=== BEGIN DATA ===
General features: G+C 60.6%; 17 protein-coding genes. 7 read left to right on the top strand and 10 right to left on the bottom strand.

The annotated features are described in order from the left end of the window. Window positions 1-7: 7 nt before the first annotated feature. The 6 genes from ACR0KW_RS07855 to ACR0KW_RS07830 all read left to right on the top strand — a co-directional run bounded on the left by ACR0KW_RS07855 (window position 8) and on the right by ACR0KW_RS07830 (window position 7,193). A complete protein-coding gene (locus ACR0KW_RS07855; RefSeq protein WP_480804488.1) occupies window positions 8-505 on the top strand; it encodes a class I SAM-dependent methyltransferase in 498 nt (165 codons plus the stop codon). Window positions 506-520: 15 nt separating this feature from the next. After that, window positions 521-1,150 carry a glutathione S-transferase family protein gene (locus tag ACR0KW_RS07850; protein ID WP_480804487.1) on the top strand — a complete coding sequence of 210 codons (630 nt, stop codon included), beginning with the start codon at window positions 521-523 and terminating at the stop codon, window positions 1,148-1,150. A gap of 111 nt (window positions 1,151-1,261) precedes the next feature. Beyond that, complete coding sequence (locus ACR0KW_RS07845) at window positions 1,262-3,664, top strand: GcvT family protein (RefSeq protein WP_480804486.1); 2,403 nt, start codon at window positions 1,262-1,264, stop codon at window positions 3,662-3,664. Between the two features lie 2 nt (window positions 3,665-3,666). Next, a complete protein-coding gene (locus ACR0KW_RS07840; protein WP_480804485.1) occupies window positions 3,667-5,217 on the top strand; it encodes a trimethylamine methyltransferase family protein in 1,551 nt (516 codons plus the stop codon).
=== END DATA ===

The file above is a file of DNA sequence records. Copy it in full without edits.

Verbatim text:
General features: G+C 60.6%; 17 protein-coding genes. 7 read left to right on the top strand and 10 right to left on the bottom strand.

The annotated features are described in order from the left end of the window. Window positions 1-7: 7 nt before the first annotated feature. The 6 genes from ACR0KW_RS07855 to ACR0KW_RS07830 all read left to right on the top strand — a co-directional run bounded on the left by ACR0KW_RS07855 (window position 8) and on the right by ACR0KW_RS07830 (window position 7,193). A complete protein-coding gene (locus ACR0KW_RS07855; RefSeq protein WP_480804488.1) occupies window positions 8-505 on the top strand; it encodes a class I SAM-dependent methyltransferase in 498 nt (165 codons plus the stop codon). Window positions 506-520: 15 nt separating this feature from the next. After that, window positions 521-1,150 carry a glutathione S-transferase family protein gene (locus tag ACR0KW_RS07850; protein ID WP_480804487.1) on the top strand — a complete coding sequence of 210 codons (630 nt, stop codon included), beginning with the start codon at window positions 521-523 and terminating at the stop codon, window positions 1,148-1,150. A gap of 111 nt (window positions 1,151-1,261) precedes the next feature. Beyond that, complete coding sequence (locus ACR0KW_RS07845) at window positions 1,262-3,664, top strand: GcvT family protein (RefSeq protein WP_480804486.1); 2,403 nt, start codon at window positions 1,262-1,264, stop codon at window positions 3,662-3,664. Between the two features lie 2 nt (window positions 3,665-3,666). Next, a complete protein-coding gene (locus ACR0KW_RS07840; protein WP_480804485.1) occupies window positions 3,667-5,217 on the top strand; it encodes a trimethylamine methyltransferase family protein in 1,551 nt (516 codons plus the stop codon).